The peaceful hues of 1960s Afghanistan paint a far different picture of the country currently embroiled in corruption and struggle. In 1967, Arizona State University professor Dr. Bill Podlich and his family swapped the stark, sultry summers of Tempe, Arizona for the environs of Kabul, Afghanistan.
After serving in World War II, Podlich wanted to partake in a cause for peace, and for that reason he teamed up with UNESCO to work for two years at the Higher Teachers College of Kabul, Afghanistan. With him were his children, Jan and Peg, along with his wife Margaret.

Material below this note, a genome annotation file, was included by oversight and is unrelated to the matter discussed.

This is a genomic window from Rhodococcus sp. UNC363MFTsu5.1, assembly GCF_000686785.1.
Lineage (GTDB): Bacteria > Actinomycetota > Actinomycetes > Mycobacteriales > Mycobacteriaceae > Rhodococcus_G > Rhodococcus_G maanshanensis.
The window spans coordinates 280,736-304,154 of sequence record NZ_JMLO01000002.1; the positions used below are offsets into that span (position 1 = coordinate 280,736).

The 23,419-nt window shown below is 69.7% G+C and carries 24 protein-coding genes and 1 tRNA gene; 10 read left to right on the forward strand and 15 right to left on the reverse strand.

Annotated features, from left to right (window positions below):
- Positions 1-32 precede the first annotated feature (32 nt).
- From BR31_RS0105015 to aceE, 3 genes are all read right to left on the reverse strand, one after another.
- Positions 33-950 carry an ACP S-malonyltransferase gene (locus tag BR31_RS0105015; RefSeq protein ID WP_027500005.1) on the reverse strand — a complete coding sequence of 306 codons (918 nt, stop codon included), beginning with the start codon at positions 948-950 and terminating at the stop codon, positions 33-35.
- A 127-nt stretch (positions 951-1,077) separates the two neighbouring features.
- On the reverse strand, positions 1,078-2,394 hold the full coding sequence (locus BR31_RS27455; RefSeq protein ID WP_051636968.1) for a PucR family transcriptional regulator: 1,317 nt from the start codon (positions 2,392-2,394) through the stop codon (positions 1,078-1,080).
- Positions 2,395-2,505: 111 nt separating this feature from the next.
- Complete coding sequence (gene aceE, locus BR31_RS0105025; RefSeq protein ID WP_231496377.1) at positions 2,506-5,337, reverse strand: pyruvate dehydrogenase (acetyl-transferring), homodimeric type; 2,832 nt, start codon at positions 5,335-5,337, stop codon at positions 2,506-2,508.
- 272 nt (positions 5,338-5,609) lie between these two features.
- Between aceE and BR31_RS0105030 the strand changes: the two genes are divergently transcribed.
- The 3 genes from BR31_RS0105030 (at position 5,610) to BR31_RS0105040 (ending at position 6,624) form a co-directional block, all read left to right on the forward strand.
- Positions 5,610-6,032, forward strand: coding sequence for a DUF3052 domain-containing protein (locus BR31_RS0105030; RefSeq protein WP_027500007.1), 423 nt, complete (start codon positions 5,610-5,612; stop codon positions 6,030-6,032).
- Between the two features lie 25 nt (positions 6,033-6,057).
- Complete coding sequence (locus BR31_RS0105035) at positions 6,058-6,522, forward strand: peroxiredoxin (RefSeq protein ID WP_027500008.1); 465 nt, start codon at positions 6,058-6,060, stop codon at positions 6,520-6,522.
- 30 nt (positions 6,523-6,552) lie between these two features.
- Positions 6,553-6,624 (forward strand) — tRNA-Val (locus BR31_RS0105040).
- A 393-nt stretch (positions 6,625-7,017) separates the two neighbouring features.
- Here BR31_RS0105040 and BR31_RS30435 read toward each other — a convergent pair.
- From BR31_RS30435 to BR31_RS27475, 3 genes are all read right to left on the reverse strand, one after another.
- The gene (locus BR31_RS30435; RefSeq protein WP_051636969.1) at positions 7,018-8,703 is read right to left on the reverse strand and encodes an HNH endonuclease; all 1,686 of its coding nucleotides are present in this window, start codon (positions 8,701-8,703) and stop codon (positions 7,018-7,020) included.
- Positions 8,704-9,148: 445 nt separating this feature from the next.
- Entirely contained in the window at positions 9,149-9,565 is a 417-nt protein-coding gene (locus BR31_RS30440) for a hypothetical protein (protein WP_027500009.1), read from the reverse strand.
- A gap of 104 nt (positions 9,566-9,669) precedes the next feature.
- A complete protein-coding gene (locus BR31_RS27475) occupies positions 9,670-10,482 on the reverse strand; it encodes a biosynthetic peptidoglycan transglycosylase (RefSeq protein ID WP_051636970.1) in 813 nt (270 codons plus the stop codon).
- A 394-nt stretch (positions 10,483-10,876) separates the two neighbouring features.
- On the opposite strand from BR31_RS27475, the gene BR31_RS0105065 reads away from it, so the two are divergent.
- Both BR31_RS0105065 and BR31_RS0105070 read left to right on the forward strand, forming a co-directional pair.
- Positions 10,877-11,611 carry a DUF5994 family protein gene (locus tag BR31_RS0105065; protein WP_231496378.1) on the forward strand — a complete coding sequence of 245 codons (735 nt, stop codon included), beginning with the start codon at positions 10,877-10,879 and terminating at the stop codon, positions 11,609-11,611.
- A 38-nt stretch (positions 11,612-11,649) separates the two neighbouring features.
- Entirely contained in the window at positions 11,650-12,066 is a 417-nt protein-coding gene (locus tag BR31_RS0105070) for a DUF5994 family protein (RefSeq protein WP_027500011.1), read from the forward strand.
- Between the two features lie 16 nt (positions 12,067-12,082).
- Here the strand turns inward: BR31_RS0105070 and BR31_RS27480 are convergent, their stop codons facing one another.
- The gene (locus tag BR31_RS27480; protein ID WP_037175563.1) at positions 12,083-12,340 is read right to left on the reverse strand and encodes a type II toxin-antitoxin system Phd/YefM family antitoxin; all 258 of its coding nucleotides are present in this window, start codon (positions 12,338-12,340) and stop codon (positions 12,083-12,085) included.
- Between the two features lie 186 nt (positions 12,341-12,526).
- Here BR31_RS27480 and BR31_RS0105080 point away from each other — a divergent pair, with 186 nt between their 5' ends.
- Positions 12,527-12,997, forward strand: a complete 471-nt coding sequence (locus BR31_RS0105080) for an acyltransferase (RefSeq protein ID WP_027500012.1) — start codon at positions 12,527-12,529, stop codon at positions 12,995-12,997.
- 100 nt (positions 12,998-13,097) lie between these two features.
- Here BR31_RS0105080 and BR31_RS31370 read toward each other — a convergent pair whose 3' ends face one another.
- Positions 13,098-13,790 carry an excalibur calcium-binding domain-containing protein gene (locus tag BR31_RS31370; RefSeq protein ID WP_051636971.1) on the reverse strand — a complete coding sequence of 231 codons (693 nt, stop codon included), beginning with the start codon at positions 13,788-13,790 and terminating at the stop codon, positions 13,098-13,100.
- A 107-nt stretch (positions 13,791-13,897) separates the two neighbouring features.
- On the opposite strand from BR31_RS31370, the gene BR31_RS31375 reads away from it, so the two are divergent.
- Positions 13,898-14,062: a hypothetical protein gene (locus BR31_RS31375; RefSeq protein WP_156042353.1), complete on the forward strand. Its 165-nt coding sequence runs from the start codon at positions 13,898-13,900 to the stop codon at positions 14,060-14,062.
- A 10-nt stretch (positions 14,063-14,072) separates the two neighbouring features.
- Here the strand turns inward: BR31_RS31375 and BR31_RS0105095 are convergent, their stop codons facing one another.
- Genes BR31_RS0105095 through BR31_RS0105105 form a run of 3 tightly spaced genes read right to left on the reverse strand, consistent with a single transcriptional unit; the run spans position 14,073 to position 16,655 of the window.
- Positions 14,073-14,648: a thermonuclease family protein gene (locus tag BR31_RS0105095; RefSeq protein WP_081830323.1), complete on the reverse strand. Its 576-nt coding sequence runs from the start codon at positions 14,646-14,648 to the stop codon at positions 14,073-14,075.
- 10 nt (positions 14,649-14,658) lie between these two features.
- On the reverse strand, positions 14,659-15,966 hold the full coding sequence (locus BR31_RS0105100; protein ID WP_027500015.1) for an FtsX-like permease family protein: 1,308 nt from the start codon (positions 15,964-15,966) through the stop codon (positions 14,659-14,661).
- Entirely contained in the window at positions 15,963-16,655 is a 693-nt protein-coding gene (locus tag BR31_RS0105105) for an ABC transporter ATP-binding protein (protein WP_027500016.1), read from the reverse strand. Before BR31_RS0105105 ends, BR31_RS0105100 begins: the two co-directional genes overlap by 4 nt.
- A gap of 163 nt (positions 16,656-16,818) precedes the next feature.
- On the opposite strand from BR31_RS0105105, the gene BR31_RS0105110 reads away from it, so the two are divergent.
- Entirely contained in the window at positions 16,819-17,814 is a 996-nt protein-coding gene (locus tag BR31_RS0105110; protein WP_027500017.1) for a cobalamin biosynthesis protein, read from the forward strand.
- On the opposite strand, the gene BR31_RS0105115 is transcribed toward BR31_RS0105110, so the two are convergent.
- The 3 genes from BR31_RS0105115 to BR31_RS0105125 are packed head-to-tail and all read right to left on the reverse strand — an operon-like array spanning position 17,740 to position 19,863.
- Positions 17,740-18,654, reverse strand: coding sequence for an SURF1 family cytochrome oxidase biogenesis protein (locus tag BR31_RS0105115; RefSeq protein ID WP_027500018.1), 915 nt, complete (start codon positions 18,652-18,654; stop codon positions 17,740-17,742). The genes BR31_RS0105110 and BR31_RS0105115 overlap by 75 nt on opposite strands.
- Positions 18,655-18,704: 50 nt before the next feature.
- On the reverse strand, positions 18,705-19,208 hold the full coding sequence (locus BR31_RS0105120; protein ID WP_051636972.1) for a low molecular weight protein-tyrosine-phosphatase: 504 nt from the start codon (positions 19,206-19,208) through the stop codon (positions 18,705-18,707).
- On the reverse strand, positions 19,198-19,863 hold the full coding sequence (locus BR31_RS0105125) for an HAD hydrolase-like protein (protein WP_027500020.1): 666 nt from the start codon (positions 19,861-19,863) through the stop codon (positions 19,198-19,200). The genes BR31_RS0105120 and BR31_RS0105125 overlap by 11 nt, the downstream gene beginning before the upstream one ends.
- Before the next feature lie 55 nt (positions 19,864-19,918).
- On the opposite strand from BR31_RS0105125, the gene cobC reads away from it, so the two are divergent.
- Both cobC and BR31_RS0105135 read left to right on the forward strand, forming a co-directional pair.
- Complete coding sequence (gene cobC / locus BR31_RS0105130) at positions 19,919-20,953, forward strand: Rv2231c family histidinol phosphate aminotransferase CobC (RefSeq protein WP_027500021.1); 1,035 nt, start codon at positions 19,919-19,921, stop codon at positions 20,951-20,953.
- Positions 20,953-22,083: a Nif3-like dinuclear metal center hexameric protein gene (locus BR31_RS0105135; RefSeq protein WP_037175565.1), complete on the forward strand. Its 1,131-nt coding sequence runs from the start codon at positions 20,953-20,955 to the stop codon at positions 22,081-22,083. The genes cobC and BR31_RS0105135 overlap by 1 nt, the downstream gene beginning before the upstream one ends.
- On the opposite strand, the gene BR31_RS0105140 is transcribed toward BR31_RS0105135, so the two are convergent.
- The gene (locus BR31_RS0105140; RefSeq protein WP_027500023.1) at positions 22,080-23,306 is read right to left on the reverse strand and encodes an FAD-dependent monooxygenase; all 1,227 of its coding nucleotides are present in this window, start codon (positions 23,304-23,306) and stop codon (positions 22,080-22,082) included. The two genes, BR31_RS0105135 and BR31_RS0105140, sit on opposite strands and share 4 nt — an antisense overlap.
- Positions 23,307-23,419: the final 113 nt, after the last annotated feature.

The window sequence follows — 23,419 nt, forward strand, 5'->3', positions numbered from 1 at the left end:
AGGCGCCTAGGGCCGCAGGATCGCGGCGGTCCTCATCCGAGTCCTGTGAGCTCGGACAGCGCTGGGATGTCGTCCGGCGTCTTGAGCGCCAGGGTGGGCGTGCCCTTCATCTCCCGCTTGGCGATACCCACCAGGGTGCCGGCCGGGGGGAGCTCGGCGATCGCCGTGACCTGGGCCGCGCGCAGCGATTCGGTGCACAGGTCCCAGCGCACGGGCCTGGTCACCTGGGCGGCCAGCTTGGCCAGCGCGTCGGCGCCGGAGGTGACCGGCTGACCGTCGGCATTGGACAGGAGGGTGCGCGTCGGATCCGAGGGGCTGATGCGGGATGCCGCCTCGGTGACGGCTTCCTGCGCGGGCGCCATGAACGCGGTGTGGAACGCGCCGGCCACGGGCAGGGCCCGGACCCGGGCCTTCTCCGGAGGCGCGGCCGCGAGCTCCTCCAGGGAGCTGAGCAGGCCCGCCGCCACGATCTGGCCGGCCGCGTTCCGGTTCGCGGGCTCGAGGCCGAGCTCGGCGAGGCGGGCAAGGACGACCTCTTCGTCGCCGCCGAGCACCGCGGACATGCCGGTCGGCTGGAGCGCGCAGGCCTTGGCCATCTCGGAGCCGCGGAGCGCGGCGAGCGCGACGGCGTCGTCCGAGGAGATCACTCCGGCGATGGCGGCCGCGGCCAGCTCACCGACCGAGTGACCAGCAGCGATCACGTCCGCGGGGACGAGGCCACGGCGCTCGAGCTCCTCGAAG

When not building relationships with his Afghani cohorts, Podlich developed something else: his Kodachrome film, which captured a modernizing and peaceful Afghanistan that belies the harrowing images and thoughts associated with the war-torn country we see today. That is why, in Peg Podlich’s eyes, her father’s photos are so incredibly important. Says Podlich, these photos “can encourage folks to see Afghanistan and its people as they were and could be. It is important to know that we have more in common with people in other lands than what separates us.”
View The Full Gallery Here: http://all-that-is-interesting.com/1960s-afghanistan